FIG. 6 is a view taken along lines 6-6 of FIG. 5.
3,104,? l 6 Patented Sept. 24, 1 963 Referring to the figures and particularly to FIG. 1, the new apparatus and method is shown used for ejecting a corrosion inhibitor into the production tubing located in an oil well of a permanent well completion type.
The well 10 is provided with the usual casing 12 which is cemented to the sides of the borehole by cement 14. A production tubing 16 extends from the earths surface, not shown, to a point above the bottom of the well 10. A landing nipple 18 is provided adjacent the lower end of the production tubing 16 to receive an extension tubing 20 about which is provided a packer 22 which seats in the landing nipple 18 when the extension tubing 20 has been lowered into the position shown in FIG. 1. Extension tubing 20 may be lowered by conventional means such as a wireline (not shown) attachable to the fishing neck 26 on the upper extremity of the extension tubing 20.
The extension tubing 20 is provided with a plurality of ports 23 located below the packer 22. It will be noted that the extension tubing 20 is open on its upper end, whereby well fluids entering the ports 28 may pass upwardly through the tubing extension 20 and into the tubing 16.
Perforations 32 are shown which extend through the casing 12 and cement 14 into an oil producing formation 34. Also, a packer 36 is positioned on the lower portion of the production tubing 16 to close off the tubing-casing annulus. Thus, packer 36 seals olf the pressure of the producing formation 34. Therefore, oil from the producing formation 34 flows through perforations 32, into the ports 28, upwardly within the extension tubing 20, out of the upper end thereof, and up to the surface of the earth through production tubing 16.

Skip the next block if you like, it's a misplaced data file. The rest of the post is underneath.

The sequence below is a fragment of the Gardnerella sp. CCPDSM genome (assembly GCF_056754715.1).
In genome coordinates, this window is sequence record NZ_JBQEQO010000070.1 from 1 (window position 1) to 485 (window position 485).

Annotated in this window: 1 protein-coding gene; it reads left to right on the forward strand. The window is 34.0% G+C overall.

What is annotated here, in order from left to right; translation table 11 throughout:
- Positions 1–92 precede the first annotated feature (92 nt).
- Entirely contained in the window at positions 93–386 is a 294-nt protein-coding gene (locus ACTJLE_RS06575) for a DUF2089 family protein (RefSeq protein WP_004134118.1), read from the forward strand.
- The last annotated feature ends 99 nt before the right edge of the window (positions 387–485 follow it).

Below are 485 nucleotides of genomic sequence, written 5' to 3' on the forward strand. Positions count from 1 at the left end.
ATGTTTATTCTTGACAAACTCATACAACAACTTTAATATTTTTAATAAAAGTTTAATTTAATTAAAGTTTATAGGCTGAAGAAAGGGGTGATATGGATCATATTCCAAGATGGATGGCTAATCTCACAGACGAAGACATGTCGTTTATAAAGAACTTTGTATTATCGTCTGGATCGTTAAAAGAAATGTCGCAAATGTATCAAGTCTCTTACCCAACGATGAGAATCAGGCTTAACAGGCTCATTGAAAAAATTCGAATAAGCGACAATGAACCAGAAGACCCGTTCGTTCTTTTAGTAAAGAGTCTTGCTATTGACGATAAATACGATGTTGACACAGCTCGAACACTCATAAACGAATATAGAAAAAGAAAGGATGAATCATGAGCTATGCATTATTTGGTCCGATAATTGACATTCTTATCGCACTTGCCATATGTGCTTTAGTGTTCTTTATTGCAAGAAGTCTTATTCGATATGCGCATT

The bottom of extension tubing 2! is provided with a plug 38 to provide a container or reservoir 37 for a liquid corrosion inhibitor. The container extends upwardly for a substantial distance to provide a large supply of corrosion inhibitor.
A liquid permeable window 49 is mounted in the side of the container. The permeable window 40 may be made of sintered metals, sintered ceramics, or sintered plastics which provide for a low rate of flow of liquids through the member 40. The member 40 has been made water-wet. Materials which may be used for waterwetting liquid permeable member 40 are phosphoric acid and its sodium derivatives and surface active agents, such as nonyl phenol containing varying mole ratios of ethylene oxide.
. A cover plate 42 seals the opening in the cylindrical support 44 which extends inwardly into the container to form a chamber '41 between the cover plate 42 and the permeable member 40. A flexible tubing 51 provides fluid connection between chamber 41 and plate in the upper liquid permeable member support.
When the tool is assembled for lowering into the borehole, the cylindrical support 44 may be filled with water to help maintain the water-wet characteristic of the waterwet liquid permeable member 40.
A second liquid permeable metal member 48 is provided at the top of the corrosion inhibitor reservoir 37 to serve as a corrosion inhibitor outlet for corrosion inhibitor displaced by connate water which has entered through the water inlet 40. Liquid permeable member 48 may be made of the same materials as liquid permeable member 40. Examples of these materials have been set out above. Member 48 has been made oil-wet. This can be done by using materials such as surface active agents, e.g., high molecular weight quaternary ammonium salts, fatty acid derivatives, or crude oils. In order to help maintain the oil-wet characteristic of the member distance across the tubing 26.
48, a small amount of oil 50 is provided when the tool is assembled for lowering into the well 10.